Was my boyfriend neglected as a child? I know a lot of people grow up without money and their parents make due, but that’s not quite what his situation was. His mother has always worked, but she refuses to spend money beyond her thrift store splurges. She never left her parents house, and that is where my boyfriend grew up. The house itself is in a very nice area and the family owns a lot of land for this part of California. However, the place is a wreck. His Grandparents are hoarders of the Depression era, and often when I visit the house it seems like they live in a movie. They keep stale bread in the otherwise unusable oven, gather empty soup cans, collect broken bikes, etc.

His mother, who never married his father, lived with her parents, so my boyfriend lived with her parents (and still does, though now he at least has a separate one-room structure out back). He never had his own bedroom, in fact he slept on the floor on a mat with his mother until he was 12 or 13, as he recalls, and then eventually moved into the living room, where he slept on the couch.

As far as food and clothes go, he ate very poorly — bread and toast, most often, and occasionally fast food. His clothes were all from thrift stores, which that alone is fine, but they were not nice, which made him more of an outcast at school. Also, as an only child, he grew up like this with no one else to talk to. His dad lived nearby in an apartment when he was young, but then moved away. His parents still get along (hey, that’s better than my still-married parents who hate each other). His dad is a whole other frugal story which I’ll get to one day, but now I’m just wondering if my boyfriend was neglected as a child, or if his family is just — extreme frugal.

His mom has saved up a lot of money over the years. I don’t know how much, but it’s enough to put my boyfriend through college and grad school, and likely buy a home outright when her parents pass and the current house needs to be sold and split up among their children.

On one hand, I think it’s pretty awesome that she could save so much through the years. She takes vacations on occasion to National Parks and goes camping, she doesn’t do anything consumer except shop for groceries at discount grocers. She has saved plenty of money for retirement and then some. She hasn’t worked the best paying job, but she had a decent job that she’s held on to for years. She’s miserable, depressed, hates living with her crazy parents, hates her job, but that’s just what she does. She can’t deal with change, so that’s the way it is.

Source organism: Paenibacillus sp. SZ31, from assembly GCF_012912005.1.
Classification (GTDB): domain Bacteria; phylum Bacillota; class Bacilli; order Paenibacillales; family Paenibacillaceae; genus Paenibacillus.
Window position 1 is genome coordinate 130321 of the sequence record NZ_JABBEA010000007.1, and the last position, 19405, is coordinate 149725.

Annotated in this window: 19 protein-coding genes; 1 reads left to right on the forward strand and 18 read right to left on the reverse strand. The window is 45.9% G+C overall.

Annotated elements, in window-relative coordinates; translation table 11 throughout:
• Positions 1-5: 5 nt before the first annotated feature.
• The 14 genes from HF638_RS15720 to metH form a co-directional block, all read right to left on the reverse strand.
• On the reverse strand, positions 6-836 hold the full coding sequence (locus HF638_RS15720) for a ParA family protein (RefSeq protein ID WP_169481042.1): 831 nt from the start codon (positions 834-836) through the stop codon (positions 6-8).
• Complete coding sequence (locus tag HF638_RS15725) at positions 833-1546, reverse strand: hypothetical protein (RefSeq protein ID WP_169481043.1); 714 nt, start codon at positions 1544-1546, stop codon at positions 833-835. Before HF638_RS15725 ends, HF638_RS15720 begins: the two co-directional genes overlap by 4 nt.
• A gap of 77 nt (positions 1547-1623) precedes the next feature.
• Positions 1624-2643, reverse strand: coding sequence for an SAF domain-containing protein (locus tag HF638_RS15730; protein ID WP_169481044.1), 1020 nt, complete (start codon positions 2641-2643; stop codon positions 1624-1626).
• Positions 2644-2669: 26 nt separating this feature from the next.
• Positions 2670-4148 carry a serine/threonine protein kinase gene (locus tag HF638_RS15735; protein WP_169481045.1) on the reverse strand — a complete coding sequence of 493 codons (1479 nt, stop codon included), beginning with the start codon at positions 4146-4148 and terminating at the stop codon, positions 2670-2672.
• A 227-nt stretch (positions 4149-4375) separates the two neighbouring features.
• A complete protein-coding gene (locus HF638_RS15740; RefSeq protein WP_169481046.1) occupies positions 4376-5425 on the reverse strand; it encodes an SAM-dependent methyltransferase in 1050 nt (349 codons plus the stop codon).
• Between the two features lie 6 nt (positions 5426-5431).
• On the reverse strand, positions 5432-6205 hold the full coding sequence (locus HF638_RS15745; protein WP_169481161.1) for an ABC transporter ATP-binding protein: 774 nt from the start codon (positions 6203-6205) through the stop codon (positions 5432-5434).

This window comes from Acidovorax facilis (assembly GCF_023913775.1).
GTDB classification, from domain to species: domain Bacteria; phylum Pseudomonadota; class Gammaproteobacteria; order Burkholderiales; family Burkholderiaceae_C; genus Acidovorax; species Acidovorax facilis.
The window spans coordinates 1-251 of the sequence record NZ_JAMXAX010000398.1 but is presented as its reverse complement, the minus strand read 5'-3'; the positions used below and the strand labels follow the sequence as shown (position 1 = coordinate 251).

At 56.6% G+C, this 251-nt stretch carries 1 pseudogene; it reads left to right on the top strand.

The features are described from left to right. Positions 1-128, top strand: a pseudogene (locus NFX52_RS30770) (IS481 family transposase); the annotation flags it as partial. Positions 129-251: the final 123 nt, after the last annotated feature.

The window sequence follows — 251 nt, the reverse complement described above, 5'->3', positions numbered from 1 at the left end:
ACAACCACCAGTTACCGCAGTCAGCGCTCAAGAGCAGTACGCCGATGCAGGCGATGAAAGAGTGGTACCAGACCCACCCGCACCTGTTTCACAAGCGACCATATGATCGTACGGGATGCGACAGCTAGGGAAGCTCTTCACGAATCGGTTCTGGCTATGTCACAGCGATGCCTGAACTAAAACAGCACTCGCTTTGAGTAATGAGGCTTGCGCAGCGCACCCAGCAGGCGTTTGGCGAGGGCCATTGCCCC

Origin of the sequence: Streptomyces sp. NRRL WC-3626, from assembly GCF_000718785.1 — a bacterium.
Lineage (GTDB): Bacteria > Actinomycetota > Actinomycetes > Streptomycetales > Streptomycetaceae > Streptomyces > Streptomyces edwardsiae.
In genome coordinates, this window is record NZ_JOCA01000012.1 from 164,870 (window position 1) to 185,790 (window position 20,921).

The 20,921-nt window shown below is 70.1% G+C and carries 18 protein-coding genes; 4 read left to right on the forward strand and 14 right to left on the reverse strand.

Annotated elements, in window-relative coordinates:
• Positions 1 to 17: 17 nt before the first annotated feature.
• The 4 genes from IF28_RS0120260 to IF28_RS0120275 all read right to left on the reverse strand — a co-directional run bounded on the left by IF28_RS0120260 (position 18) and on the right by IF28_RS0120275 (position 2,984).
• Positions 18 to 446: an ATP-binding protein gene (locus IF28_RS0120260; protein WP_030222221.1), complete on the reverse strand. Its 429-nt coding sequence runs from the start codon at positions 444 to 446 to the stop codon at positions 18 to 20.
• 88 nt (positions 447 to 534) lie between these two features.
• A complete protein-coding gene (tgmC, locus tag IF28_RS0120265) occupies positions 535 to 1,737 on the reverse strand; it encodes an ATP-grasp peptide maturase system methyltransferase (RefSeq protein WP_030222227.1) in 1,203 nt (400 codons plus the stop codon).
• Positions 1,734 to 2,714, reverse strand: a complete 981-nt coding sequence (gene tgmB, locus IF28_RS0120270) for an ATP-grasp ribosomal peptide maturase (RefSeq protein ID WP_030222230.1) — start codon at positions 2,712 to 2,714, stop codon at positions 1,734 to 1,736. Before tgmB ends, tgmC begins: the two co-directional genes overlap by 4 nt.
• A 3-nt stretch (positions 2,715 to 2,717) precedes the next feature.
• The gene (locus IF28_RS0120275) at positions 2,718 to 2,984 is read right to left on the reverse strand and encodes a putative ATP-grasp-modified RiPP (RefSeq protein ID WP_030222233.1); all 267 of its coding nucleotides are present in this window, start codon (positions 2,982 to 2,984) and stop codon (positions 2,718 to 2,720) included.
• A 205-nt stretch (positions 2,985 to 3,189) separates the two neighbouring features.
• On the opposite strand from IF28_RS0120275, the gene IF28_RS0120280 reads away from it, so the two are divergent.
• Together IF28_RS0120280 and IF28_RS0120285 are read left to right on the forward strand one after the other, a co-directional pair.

Apparently one day a long time ago the neighbors called the cops on the family for child neglect. They saw the Grandmother picking food out of a trash can at the park or something and thought she was going to feed it to the child of the house. So the cops came and looked around. I’m surprised they didn’t find evidence of neglect. My bf spoke to them and eventually they went away.

So now my boyfriend has grown up with a very, very different idea of money than me. It’s good… in that I like dating someone who doesn’t value money as the be all end all of happiness. On the other hand, that was MY life growing up. It’s hard to just switch to extreme frugality. Luckily for me, my boyfriend understands that its important to spend on some things — healthy food, decent clothes, occasional vacations, etc. I couldn’t be with someone any more frugal than that.

It just makes me sad to think of how neglected he was as a child. He was definitely an “accident” and it seems like he was treated as such growing up. Now he’s got a slew of mental issues — very unique ones — involving socialization and relationships. No shit. I love him to death. Sometimes it drives me nuts how abnormal he is but I couldn’t be with anyone normal, so I think we’re a great match for each other.

I just wish for him that he’ll get his act together and apply to grad school and get out of that house. He’s 27 now, and he still lives at home. That’s fairly normal for this area, but when you’re in an environment like that, I think it’s just unhealthy. He still has to go in the main cluttered house for the kitchen, the bathroom, etc. But maybe I’m just spoiled and have no idea what it’s like to live when it’s bad. He has electricity (though he’s not allowed to use it much) and running water and he eats when he wants. At least he has that.